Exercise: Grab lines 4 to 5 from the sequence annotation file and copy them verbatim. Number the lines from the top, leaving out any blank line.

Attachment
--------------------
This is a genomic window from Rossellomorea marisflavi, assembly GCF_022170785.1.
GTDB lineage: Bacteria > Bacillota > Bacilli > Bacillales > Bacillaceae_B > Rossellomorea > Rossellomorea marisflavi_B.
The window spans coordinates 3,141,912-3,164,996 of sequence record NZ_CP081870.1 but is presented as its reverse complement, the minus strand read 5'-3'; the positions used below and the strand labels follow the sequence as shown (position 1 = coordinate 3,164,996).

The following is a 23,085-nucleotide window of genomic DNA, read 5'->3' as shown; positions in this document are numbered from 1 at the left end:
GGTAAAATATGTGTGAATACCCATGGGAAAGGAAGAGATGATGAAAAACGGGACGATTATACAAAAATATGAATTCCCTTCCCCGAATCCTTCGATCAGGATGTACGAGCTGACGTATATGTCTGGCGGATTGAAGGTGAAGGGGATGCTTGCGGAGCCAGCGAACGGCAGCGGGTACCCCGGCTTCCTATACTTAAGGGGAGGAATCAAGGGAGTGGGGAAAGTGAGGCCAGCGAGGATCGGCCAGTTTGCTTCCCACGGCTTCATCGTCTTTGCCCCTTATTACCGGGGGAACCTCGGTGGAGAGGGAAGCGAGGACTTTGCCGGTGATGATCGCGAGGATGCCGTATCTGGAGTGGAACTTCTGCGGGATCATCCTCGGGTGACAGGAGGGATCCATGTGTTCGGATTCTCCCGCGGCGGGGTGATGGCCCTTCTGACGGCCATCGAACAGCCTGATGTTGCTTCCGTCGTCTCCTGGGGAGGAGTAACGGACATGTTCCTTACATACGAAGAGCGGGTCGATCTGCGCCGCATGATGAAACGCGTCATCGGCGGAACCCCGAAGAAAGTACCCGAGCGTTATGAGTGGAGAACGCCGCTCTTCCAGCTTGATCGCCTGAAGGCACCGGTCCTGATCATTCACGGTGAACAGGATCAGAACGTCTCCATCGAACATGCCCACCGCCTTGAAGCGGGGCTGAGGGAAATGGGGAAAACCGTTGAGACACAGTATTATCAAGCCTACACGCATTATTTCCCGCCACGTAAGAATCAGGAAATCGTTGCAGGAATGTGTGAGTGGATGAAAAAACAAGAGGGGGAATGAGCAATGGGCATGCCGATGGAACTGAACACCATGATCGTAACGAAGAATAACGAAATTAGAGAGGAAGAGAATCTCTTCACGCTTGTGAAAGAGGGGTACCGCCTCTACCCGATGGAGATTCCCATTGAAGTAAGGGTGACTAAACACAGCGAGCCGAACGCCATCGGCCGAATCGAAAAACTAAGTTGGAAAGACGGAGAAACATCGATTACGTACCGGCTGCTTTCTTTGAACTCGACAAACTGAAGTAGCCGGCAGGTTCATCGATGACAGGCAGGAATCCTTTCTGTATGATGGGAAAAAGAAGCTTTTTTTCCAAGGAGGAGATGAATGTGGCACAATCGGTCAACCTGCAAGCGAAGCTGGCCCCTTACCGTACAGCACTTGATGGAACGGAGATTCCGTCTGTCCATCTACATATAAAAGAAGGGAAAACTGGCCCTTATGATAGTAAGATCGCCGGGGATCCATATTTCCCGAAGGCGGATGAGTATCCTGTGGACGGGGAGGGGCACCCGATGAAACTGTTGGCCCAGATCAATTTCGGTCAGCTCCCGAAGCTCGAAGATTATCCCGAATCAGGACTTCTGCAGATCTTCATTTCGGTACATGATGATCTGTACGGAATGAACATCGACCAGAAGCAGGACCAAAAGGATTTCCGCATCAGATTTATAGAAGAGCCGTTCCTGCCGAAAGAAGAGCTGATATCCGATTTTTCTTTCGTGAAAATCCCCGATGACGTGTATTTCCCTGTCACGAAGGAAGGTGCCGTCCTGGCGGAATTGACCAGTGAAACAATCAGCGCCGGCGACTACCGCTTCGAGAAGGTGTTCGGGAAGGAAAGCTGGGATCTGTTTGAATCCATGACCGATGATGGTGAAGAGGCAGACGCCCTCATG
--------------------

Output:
The following is a 23,085-nucleotide window of genomic DNA, read 5'->3' as shown; positions in this document are numbered from 1 at the left end:
GGTAAAATATGTGTGAATACCCATGGGAAAGGAAGAGATGATGAAAAACGGGACGATTATACAAAAATATGAATTCCCTTCCCCGAATCCTTCGATCAGGATGTACGAGCTGACGTATATGTCTGGCGGATTGAAGGTGAAGGGGATGCTTGCGGAGCCAGCGAACGGCAGCGGGTACCCCGGCTTCCTATACTTAAGGGGAGGAATCAAGGGAGTGGGGAAAGTGAGGCCAGCGAGGATCGGCCAGTTTGCTTCCCACGGCTTCATCGTCTTTGCCCCTTATTACCGGGGGAACCTCGGTGGAGAGGGAAGCGAGGACTTTGCCGGTGATGATCGCGAGGATGCCGTATCTGGAGTGGAACTTCTGCGGGATCATCCTCGGGTGACAGGAGGGATCCATGTGTTCGGATTCTCCCGCGGCGGGGTGATGGCCCTTCTGACGGCCATCGAACAGCCTGATGTTGCTTCCGTCGTCTCCTGGGGAGGAGTAACGGACATGTTCCTTACATACGAAGAGCGGGTCGATCTGCGCCGCATGATGAAACGCGTCATCGGCGGAACCCCGAAGAAAGTACCCGAGCGTTATGAGTGGAGAACGCCGCTCTTCCAGCTTGATCGCCTGAAGGCACCGGTCCTGATCATTCACGGTGAACAGGATCAGAACGTCTCCATCGAACATGCCCACCGCCTTGAAGCGGGGCTGAGGGAAATGGGGAAAACCGTTGAGACACAGTATTATCAAGCCTACACGCATTATTTCCCGCCACGTAAGAATCAGGAAATCGTTGCAGGAATGTGTGAGTGGATGAAAAAACAAGAGGGGGAATGAGCAATGGGCATGCCGATGGAACTGAACACCATGATCGTAACGAAGAATAACGAAATTAGAGAGGAAGAGAATCTCTTCACGCTTGTGAAAGAGGGGTACCGCCTCTACCCGATGGAGATTCCCATTGAAGTAAGGGTGACTAAACACAGCGAGCCGAACGCCATCGGCCGAATCGAAAAACTAAGTTGGAAAGACGGAGAAACATCGATTACGTACCGGCTGCTTTCTTTGAACTCGACAAACTGAAGTAGCCGGCAGGTTCATCGATGACAGGCAGGAATCCTTTCTGTATGATGGGAAAAAGAAGCTTTTTTTCCAAGGAGGAGATGAATGTGGCACAATCGGTCAACCTGCAAGCGAAGCTGGCCCCTTACCGTACAGCACTTGATGGAACGGAGATTCCGTCTGTCCATCTACATATAAAAGAAGGGAAAACTGGCCCTTATGATAGTAAGATCGCCGGGGATCCATATTTCCCGAAGGCGGATGAGTATCCTGTGGACGGGGAGGGGCACCCGATGAAACTGTTGGCCCAGATCAATTTCGGTCAGCTCCCGAAGCTCGAAGATTATCCCGAATCAGGACTTCTGCAGATCTTCATTTCGGTACATGATGATCTGTACGGAATGAACATCGACCAGAAGCAGGACCAAAAGGATTTCCGCATCAGATTTATAGAAGAGCCGTTCCTGCCGAAAGAAGAGCTGATATCCGATTTTTCTTTCGTGAAAATCCCCGATGACGTGTATTTCCCTGTCACGAAGGAAGGTGCCGTCCTGGCGGAATTGACCAGTGAAACAATCAGCGCCGGCGACTACCGCTTCGAGAAGGTGTTCGGGAAGGAAAGCTGGGATCTGTTTGAATCCATGACCGATGATGGTGAAGAGGCAGACGCCCTCATG